The Culture of Food and Drink

Home / People  / Brewer  / Magic Alambic Thai Rum Comes With a French Twist

Magic Alambic Thai Rum Comes With a French Twist

A little more than 10 years ago, Elisa and Michel Gabrel arrived on Koh Samui from France searching, like most retirement-age foreign arrivals to this island in the Gulf of Thailand, for a piece of paradise. They found it on Koh Samui’s quiet south side, in a wedge of coconut palm-covered property where they built a modest home and settled in to savor island life. But it didn’t take long for the appeal of idleness to fade.


Magic Alambic is open daily for tastings from noon to 6 p.m.

» Shots are 50 baht (about $1.62 U.S.) -- 75 baht (about $2.44 U.S.) for 6-year aged rhum.

» Bottles are available for purchase at 650 baht (about $21.17) -- 1,200 baht (about $39.08) for 6-year aged rhum.

Take a taxi or bring a designated driver.

44/5 Moo 3, Ban Thale, Koh Samui. 66-77/419-023.

“We’d visited Samui many times, and loved it. But if you live here you have to do something,” says Elisa, a tanned 61-year-old whose large, expressive eyes are capped by carefully penciled brows and framed by a mane of reddish flyaway hair. “Especially during three months of monsoon.  If you only watch TV, believe me — it’s gonna be a hard life.”

Spirited retirees

Some retirees to Samui (most residents drop the “Koh,” which means “island”) fight boredom with frequent travel around Asia, or by taking up a sport or a hobby. Others open a bar or a café. But Elisa and Michel saw their salvation in liquor; they decided to make rhum agricole, or West Indies-style rum, distilled from pure sugarcane juice. (Ninety-nine percent of the world’s rum is rhum industriel, which is made from molasses, a by-product of sugar production.)

The Gabrel’s choice to make rhum agricole wasn’t entirely without foundation. They had enjoyed it in France, says Elisa, adding, “Rum is in my blood.” Her mother was Vietnamese and her father hailed from Martinique, where most of the world’s rhum agricole is made. Elise, who was born in Vietnam, moved to France with her parents when she was 4 years old.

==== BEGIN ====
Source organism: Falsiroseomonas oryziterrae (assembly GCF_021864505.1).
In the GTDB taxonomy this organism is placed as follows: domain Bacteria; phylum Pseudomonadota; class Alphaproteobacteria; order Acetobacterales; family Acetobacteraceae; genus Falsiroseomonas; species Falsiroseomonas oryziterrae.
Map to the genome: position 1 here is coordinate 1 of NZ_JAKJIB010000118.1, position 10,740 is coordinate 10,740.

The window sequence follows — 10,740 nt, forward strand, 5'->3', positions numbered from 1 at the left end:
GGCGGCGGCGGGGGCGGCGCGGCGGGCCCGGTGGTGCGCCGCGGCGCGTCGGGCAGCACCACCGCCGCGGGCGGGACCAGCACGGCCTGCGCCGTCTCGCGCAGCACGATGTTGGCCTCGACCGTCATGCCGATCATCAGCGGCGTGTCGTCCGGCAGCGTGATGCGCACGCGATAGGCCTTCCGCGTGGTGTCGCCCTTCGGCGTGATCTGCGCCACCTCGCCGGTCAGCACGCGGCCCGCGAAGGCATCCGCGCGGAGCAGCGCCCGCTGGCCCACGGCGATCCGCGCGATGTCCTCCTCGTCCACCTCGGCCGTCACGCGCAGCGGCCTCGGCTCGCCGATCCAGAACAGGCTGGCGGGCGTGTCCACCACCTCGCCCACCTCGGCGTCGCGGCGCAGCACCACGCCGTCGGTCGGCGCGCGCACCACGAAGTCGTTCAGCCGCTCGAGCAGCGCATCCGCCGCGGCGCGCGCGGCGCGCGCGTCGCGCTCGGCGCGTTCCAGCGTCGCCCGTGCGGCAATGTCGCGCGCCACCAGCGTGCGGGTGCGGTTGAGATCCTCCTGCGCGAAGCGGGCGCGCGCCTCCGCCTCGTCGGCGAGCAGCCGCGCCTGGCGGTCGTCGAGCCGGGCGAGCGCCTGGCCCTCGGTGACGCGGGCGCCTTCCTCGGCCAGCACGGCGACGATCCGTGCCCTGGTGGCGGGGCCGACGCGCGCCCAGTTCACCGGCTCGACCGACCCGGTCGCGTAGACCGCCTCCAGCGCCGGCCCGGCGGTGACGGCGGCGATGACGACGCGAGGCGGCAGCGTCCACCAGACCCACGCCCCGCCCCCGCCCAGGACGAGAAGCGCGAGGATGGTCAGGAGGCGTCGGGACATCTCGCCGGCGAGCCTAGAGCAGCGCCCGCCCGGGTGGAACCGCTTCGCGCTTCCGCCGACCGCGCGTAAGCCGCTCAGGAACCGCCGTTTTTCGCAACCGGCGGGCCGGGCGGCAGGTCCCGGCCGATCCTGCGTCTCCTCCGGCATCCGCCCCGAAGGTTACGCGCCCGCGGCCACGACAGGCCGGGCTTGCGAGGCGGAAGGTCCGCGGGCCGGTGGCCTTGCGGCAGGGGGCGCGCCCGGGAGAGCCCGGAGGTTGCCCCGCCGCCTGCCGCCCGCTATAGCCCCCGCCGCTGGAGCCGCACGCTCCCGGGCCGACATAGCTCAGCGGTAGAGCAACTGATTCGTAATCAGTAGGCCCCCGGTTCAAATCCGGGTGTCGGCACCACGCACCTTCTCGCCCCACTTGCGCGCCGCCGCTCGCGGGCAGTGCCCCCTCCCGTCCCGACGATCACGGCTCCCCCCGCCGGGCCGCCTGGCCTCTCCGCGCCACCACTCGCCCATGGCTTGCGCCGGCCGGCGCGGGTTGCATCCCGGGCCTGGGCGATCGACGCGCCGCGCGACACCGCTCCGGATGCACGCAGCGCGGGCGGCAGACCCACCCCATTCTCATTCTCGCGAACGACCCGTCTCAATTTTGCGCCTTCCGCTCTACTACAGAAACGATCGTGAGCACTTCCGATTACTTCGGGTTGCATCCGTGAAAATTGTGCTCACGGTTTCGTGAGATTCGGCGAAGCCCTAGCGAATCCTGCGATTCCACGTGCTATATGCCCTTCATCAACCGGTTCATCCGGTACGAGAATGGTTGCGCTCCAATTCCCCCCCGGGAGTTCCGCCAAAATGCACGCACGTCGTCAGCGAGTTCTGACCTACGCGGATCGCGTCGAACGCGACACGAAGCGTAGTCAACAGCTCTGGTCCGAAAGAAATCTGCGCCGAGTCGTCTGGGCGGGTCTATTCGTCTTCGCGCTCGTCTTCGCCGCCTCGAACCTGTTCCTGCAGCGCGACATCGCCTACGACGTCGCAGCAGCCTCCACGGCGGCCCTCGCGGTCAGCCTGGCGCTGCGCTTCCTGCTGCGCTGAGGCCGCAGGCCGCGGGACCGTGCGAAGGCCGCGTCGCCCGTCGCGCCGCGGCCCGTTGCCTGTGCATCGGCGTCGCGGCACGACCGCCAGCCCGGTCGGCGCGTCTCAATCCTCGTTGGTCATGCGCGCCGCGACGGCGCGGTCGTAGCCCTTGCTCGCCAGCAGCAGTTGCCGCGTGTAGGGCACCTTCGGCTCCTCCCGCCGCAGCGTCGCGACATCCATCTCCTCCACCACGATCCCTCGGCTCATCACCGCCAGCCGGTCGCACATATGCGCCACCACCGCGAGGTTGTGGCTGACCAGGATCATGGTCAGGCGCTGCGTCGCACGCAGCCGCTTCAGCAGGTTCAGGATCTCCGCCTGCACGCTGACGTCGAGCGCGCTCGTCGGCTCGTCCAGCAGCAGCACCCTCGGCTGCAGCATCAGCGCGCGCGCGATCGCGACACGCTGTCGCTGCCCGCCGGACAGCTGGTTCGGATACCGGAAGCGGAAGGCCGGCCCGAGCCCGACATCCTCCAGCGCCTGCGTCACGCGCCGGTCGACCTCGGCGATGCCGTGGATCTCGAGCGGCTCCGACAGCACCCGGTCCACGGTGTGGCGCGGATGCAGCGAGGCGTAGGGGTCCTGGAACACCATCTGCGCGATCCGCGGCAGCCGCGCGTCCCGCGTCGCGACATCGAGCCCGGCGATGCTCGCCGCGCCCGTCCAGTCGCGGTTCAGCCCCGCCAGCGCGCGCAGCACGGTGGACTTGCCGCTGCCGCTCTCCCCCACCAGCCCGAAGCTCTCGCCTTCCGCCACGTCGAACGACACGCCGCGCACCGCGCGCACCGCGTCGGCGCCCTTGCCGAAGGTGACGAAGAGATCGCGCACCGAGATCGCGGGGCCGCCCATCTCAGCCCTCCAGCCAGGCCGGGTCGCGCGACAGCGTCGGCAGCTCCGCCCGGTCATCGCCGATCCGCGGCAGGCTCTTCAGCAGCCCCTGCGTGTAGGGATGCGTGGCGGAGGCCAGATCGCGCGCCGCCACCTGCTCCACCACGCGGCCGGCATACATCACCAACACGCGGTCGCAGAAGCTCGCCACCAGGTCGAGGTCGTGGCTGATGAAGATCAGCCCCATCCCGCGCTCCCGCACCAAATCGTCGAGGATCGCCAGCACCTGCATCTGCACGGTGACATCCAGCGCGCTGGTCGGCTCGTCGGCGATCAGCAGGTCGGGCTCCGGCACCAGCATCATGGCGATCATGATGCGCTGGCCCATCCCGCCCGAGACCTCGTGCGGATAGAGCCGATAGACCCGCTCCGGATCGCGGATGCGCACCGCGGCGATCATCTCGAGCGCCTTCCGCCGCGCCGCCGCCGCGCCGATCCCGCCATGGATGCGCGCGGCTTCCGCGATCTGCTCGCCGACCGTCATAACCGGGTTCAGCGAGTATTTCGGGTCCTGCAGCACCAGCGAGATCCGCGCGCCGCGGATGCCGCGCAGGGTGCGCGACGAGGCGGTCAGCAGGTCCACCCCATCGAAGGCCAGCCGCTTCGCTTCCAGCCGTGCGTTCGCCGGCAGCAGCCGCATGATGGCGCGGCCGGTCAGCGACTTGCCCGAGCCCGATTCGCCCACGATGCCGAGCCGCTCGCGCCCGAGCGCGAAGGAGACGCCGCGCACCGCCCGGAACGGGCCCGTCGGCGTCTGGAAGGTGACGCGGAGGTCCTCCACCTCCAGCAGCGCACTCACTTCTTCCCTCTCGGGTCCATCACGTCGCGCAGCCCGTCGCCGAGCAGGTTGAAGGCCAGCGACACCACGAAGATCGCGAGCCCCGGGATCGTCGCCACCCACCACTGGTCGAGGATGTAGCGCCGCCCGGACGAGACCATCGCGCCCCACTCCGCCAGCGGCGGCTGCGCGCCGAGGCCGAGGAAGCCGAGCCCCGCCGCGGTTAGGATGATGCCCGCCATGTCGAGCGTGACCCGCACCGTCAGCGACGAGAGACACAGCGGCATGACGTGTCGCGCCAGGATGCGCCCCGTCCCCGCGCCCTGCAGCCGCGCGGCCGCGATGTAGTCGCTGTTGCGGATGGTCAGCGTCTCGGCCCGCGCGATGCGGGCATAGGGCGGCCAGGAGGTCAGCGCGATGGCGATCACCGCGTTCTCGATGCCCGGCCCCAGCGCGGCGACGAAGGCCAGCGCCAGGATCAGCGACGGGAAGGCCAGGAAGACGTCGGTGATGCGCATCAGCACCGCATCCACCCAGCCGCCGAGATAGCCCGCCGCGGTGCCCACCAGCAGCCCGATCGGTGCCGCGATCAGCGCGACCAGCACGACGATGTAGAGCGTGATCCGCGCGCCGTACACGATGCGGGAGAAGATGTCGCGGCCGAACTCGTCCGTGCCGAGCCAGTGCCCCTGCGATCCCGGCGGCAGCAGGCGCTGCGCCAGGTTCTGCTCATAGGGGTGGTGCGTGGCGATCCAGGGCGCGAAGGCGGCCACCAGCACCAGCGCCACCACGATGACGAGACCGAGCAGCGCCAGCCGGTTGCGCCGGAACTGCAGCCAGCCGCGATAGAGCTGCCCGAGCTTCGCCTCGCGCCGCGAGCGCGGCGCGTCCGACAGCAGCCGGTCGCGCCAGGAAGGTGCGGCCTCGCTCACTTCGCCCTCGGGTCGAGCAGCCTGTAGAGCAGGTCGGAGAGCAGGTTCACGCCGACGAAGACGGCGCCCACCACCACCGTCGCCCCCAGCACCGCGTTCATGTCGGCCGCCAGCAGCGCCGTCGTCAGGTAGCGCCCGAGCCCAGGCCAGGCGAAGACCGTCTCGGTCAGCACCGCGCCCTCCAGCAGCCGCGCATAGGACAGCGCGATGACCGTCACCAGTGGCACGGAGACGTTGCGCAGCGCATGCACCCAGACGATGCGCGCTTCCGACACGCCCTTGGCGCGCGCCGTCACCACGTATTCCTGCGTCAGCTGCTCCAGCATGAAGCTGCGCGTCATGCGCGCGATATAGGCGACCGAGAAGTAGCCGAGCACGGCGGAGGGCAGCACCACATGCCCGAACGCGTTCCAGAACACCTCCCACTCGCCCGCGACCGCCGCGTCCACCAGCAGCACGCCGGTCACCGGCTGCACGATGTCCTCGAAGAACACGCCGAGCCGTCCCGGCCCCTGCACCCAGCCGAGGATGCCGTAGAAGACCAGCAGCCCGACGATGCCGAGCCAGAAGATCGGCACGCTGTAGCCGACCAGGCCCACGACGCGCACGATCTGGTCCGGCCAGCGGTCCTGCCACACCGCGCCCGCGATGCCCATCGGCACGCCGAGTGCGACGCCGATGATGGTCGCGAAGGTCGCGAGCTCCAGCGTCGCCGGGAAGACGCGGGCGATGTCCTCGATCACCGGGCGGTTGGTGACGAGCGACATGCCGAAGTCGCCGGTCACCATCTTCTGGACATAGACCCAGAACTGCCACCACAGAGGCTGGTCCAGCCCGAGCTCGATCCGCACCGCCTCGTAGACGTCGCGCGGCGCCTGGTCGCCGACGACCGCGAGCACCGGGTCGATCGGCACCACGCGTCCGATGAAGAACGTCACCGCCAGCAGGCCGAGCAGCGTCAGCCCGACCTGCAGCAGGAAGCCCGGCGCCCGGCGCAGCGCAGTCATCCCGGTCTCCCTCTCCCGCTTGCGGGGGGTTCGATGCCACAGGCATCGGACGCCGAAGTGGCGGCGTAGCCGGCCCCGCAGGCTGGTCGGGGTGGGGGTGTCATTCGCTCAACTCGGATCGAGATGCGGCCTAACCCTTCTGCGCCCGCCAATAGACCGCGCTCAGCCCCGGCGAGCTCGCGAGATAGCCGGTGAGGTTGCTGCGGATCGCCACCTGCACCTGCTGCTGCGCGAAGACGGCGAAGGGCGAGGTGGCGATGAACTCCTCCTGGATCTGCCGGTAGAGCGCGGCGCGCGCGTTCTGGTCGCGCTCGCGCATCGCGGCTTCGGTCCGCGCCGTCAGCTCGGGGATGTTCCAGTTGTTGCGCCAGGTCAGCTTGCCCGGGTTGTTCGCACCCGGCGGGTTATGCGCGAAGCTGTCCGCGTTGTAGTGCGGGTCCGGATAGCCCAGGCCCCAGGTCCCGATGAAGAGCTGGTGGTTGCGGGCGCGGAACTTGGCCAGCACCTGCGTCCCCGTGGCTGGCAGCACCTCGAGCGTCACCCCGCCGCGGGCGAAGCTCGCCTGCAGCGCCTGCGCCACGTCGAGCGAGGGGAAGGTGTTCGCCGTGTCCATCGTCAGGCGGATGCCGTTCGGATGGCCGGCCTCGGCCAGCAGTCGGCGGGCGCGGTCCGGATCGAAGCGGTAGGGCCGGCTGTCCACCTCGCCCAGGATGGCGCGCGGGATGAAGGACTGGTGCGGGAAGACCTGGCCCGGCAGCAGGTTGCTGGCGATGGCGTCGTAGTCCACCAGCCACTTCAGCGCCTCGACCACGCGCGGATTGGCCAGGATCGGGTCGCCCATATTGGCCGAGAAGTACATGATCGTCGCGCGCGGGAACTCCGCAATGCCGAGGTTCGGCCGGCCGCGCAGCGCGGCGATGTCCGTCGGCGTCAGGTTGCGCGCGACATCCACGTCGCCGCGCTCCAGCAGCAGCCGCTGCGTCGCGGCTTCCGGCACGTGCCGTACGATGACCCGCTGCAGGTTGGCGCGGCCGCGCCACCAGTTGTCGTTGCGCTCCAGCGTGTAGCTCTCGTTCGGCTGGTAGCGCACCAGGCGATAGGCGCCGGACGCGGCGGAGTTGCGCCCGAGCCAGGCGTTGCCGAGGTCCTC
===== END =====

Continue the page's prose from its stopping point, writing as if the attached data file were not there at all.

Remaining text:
Engaging the fruit of the land

The couple knew that Thailand, the world’s No. 1 exporter of sugarcane, could be counted on for a steady supply of raw material. And Samui, which is known to Thais as “Coconut Island,” provided further inspiration: The Gabrels decided to not only make natural rhum agricole but also flavor the liquor with coconut, the island’s biggest export, as well as other easily available island fruit. They named their venture Magic Alambic, (an alambic, or alembic, is a still) and became the first foreigners to distill liquor in Thailand.

Michel, who was a stonemason in Paris, had become interested in distilling during the years that the couple owned an orchard in Argent, France, where they decamped after a back injury forced him to quit his trade. Every year after harvest, Michel and Elisa would take plum, cherry and apricot juices to the local distiller, who would turn them into spirits. So, for their enterprise on Samui, they imported a still from Armagnac.

It took two months of experimentation to get the rhum process right. “We had the information from the factory, but it wasn’t enough. You have to distill with your heart, your feelings and your brain,” Elise told me one steamy afternoon, in thickly French-accented English, as we sat in Magic Alambic’s “tasting room,” a thatch-roofed open-air sala steps from her house. During those two months “Michel distilled, and I tasted.” Though she doesn’t drink often, she says, “I know rum.”